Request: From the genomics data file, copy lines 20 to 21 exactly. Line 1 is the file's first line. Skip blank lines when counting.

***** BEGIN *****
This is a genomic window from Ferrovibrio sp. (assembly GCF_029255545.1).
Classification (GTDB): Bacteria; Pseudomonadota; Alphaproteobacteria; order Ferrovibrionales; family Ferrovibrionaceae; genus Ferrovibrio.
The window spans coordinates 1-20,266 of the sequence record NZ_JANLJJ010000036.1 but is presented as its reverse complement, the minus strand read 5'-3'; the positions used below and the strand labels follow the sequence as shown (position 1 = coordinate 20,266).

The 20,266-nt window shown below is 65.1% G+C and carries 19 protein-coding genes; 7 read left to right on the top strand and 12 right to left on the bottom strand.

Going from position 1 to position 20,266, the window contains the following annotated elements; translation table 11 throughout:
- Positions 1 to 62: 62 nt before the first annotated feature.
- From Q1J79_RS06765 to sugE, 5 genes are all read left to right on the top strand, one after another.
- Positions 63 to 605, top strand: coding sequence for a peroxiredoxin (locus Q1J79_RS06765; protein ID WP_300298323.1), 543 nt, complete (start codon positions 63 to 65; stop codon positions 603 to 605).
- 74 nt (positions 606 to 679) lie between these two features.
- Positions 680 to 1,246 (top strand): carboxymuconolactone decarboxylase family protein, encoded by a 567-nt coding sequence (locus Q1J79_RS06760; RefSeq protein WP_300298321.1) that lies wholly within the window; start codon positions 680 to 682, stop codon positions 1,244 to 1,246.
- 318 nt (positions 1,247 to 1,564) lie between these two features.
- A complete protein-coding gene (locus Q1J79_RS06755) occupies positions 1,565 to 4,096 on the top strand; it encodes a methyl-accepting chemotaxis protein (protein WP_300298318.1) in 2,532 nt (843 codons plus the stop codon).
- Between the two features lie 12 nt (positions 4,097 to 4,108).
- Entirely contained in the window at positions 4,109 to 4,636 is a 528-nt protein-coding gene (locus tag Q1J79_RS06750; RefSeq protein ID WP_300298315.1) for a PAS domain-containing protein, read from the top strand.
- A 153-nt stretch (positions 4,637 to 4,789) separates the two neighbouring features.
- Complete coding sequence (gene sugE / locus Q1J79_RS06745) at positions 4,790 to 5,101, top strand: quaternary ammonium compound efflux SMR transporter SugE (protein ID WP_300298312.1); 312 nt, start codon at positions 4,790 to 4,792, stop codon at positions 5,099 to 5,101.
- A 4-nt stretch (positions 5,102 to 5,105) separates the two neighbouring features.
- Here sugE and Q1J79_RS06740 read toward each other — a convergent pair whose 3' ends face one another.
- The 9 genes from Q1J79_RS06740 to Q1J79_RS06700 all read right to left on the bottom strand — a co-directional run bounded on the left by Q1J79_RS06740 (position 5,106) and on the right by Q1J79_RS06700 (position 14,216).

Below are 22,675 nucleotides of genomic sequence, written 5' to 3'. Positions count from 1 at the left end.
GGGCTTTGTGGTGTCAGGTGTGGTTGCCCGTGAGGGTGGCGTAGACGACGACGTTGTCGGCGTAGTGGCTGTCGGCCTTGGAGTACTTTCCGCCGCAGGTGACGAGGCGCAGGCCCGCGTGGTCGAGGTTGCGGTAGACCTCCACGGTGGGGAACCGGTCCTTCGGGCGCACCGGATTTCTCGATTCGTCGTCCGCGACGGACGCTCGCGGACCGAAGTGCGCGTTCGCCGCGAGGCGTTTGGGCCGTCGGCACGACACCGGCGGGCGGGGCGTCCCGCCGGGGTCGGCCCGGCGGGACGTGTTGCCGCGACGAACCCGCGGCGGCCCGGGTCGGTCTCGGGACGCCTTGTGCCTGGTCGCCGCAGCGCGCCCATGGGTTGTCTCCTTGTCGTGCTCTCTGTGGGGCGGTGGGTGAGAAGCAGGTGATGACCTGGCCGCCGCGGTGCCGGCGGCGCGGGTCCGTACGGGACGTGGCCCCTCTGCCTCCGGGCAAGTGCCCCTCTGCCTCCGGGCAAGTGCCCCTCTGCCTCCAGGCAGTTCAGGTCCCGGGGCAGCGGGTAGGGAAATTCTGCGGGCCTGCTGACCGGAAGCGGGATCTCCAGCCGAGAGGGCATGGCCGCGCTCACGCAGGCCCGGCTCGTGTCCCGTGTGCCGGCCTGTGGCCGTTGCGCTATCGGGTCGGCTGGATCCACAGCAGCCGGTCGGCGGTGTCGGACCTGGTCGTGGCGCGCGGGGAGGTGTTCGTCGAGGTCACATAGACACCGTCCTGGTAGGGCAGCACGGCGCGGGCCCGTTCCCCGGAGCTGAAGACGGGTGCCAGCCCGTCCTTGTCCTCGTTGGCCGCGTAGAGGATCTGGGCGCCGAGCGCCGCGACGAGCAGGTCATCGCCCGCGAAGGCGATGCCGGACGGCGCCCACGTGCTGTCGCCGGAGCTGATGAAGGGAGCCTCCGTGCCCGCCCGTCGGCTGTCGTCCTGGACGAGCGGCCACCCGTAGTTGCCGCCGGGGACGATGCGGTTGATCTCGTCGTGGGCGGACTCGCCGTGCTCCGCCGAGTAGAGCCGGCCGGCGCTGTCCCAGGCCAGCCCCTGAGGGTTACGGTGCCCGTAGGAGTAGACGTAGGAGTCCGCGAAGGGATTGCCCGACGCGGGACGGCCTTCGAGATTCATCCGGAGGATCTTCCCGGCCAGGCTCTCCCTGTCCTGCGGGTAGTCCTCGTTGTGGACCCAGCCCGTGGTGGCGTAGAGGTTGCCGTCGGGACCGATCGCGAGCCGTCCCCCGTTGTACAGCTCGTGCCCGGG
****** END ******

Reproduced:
Below are 22,675 nucleotides of genomic sequence, written 5' to 3'. Positions count from 1 at the left end.
GGGCTTTGTGGTGTCAGGTGTGGTTGCCCGTGAGGGTGGCGTAGACGACGACGTTGTCGGCGTAGTGGCTGTCGGCCTTGGAGTACTTTCCGCCGCAGGTGACGAGGCGCAGGCCCGCGTGGTCGAGGTTGCGGTAGACCTCCACGGTGGGGAACCGGTCCTTCGGGCGCACCGGATTTCTCGATTCGTCGTCCGCGACGGACGCTCGCGGACCGAAGTGCGCGTTCGCCGCGAGGCGTTTGGGCCGTCGGCACGACACCGGCGGGCGGGGCGTCCCGCCGGGGTCGGCCCGGCGGGACGTGTTGCCGCGACGAACCCGCGGCGGCCCGGGTCGGTCTCGGGACGCCTTGTGCCTGGTCGCCGCAGCGCGCCCATGGGTTGTCTCCTTGTCGTGCTCTCTGTGGGGCGGTGGGTGAGAAGCAGGTGATGACCTGGCCGCCGCGGTGCCGGCGGCGCGGGTCCGTACGGGACGTGGCCCCTCTGCCTCCGGGCAAGTGCCCCTCTGCCTCCGGGCAAGTGCCCCTCTGCCTCCAGGCAGTTCAGGTCCCGGGGCAGCGGGTAGGGAAATTCTGCGGGCCTGCTGACCGGAAGCGGGATCTCCAGCCGAGAGGGCATGGCCGCGCTCACGCAGGCCCGGCTCGTGTCCCGTGTGCCGGCCTGTGGCCGTTGCGCTATCGGGTCGGCTGGATCCACAGCAGCCGGTCGGCGGTGTCGGACCTGGTCGTGGCGCGCGGGGAGGTGTTCGTCGAGGTCACATAGACACCGTCCTGGTAGGGCAGCACGGCGCGGGCCCGTTCCCCGGAGCTGAAGACGGGTGCCAGCCCGTCCTTGTCCTCGTTGGCCGCGTAGAGGATCTGGGCGCCGAGCGCCGCGACGAGCAGGTCATCGCCCGCGAAGGCGATGCCGGACGGCGCCCACGTGCTGTCGCCGGAGCTGATGAAGGGAGCCTCCGTGCCCGCCCGTCGGCTGTCGTCCTGGACGAGCGGCCACCCGTAGTTGCCGCCGGGGACGATGCGGTTGATCTCGTCGTGGGCGGACTCGCCGTGCTCCGCCGAGTAGAGCCGGCCGGCGCTGTCCCAGGCCAGCCCCTGAGGGTTACGGTGCCCGTAGGAGTAGACGTAGGAGTCCGCGAAGGGATTGCCCGACGCGGGACGGCCTTCGAGATTCATCCGGAGGATCTTCCCGGCCAGGCTCTCCCTGTCCTGCGGGTAGTCCTCGTTGTGGACCCAGCCCGTGGTGGCGTAGAGGTTGCCGTCGGGACCGATCGCGAGCCGTCCCCCGTTGTACAGCTCGTGCCCGGG